Well-known faces will be riding the bench for both sides when the Indomitable Lions of Cameroon face off against the Samurai Blue of Japan in Bloemfontein on Monday.
Japan's talismanic veteran, midfielder Shunsuke Nakamura, is likely to play a 'super sub' role for manager Takeshi Okada's side, who have a host of gifted midfield options, if little else to recommend them.
Unlike hated rivals South Korea, who opened Group B play with a dominating 2-0 win over Greece, the Samurai Blue appear to lack the coherent team strategy and sense of purpose that is a prerequisite of successful upset bids.
A squad much-maligned for its lack of 'teeth,' Japan will rely heavily on its midfield creativity to clamp down on the Cameroonian attack and feed balls forward on the counter to lone striker (appropriately a converted midfielder) Keisuke Honda, who turns 24 today.
Brazilian-born central defender Marcus Tulio Tanaka, notorious for his high-flying, knee-first tackle which broke the arm of Ivorian striker Didier Drogba on June 4, will join captain Yuji Nakazawa in the central defense. Both will be tasked with tracking Inter Milan playmaker Samuel Eto'o and stifling the creative efforts of midfield ace Achille Emana.
In poor form of late, with only four players on their roster who ply their trade outside of the J League, and with seemingly no legitimate striking options, Japan will look to frustrate Cameroon in the middle third and hope that the Africans' mistakes will generate chances for them to steal one or more points.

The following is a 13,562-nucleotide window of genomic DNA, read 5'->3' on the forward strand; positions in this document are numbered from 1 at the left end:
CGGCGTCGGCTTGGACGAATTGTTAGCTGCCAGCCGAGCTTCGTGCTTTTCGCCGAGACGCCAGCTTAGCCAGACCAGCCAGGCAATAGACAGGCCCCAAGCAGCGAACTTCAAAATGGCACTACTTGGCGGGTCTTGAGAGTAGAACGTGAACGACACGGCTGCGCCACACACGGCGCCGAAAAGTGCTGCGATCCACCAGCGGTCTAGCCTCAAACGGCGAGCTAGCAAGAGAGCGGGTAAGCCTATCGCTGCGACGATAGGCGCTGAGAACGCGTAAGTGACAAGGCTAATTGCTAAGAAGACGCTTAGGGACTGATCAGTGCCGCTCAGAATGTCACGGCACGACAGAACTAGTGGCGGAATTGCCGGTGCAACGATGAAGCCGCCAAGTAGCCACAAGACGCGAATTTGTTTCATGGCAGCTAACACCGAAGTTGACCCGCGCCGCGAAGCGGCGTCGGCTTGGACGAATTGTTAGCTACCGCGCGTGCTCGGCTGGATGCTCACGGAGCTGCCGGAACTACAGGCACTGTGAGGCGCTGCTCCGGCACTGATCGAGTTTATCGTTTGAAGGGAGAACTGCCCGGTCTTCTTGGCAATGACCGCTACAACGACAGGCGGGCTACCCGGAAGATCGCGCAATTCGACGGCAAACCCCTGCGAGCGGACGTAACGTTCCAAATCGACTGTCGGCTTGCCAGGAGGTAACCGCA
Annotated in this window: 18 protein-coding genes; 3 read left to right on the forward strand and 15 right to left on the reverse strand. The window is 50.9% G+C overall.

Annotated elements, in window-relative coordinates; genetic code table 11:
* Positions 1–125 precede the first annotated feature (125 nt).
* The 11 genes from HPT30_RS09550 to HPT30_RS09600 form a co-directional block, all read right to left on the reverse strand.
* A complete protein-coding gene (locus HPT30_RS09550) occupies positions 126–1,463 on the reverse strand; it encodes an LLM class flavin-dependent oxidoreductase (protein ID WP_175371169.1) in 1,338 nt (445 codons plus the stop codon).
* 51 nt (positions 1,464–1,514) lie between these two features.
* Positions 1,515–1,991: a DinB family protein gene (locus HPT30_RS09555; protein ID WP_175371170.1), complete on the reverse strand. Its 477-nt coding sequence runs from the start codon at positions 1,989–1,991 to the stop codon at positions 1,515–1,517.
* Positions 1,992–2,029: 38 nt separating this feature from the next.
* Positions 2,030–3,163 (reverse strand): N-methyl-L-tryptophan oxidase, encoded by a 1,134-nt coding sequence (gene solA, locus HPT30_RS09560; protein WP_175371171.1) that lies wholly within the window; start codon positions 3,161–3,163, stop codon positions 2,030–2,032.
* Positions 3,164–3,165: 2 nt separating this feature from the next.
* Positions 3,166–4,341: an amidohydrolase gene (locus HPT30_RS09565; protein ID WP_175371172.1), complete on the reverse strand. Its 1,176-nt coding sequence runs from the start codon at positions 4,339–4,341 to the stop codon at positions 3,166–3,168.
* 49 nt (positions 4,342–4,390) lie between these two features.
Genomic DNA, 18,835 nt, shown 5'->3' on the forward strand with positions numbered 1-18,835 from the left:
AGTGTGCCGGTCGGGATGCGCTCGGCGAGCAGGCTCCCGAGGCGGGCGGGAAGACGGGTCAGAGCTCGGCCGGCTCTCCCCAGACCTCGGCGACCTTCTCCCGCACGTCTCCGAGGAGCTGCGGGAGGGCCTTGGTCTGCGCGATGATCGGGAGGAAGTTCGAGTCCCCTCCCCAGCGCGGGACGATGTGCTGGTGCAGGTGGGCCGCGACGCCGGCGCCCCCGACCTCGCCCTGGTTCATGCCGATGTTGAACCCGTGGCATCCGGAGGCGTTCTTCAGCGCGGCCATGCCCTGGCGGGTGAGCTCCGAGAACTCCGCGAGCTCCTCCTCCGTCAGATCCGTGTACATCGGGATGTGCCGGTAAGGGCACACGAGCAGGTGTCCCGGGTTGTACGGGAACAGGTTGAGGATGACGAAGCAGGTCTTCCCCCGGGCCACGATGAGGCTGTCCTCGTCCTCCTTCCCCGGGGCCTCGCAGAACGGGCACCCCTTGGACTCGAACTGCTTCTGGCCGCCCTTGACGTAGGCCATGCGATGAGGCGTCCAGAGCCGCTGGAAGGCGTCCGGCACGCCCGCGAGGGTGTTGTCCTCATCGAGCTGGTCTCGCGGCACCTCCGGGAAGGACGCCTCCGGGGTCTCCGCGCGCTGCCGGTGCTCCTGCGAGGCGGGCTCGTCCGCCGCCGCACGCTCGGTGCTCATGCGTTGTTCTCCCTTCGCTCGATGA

United Lions Rampant?
Paul Le Guen's Indomitable Lions have an excellent opportunity in this opening match to set the tone of Group E play.
They kick off shortly after favorites the Netherlands take on Denmark, a solid defensive side who look to be Cameroon's toughest competition for second place in the group. A comfortable, mistake-free win over Japan would allow the Africans to dictate the pace of their June 19 match against Denmark, who should be in the hole following their clash with the Netherlands.
Cameroon must secure a vital three points against their weakest opponent in order to bolster their hopes of knockout round qualification. A draw would leave them in the difficult position of needing points from both their remaining matches.
On paper, Cameroon are superior to their Japanese opponents. The real question is whether they can avoid the mental lapses and tactical errors that have sunk their talented squad in recent years?
Manager Paul Le Guen has revealed startling lineup changes in two press conferences over the past week that, while they may surprise casual football fans, show Cameroon to be a very different team than the one that bowed out in the quarterfinal of the African Cup of Nations in January.
On Monday, in his last official press conference in Yaoundé, Le Guen announced that twice-capped 21-year-old forward Eric Choupo-Moting is likely to start Monday's match over in-form veteran Pierre Webo.
The young Nuremberg striker has looked strong of late, with Le Guen praising him above all else for his intelligent approach. With fewer than two full matches under his belt for the national side, however, and with only 34 minutes on the pitch at the same time as prospective striking partner Eto'o, supporters may be pardoned for scratching their heads at the timing of the decision.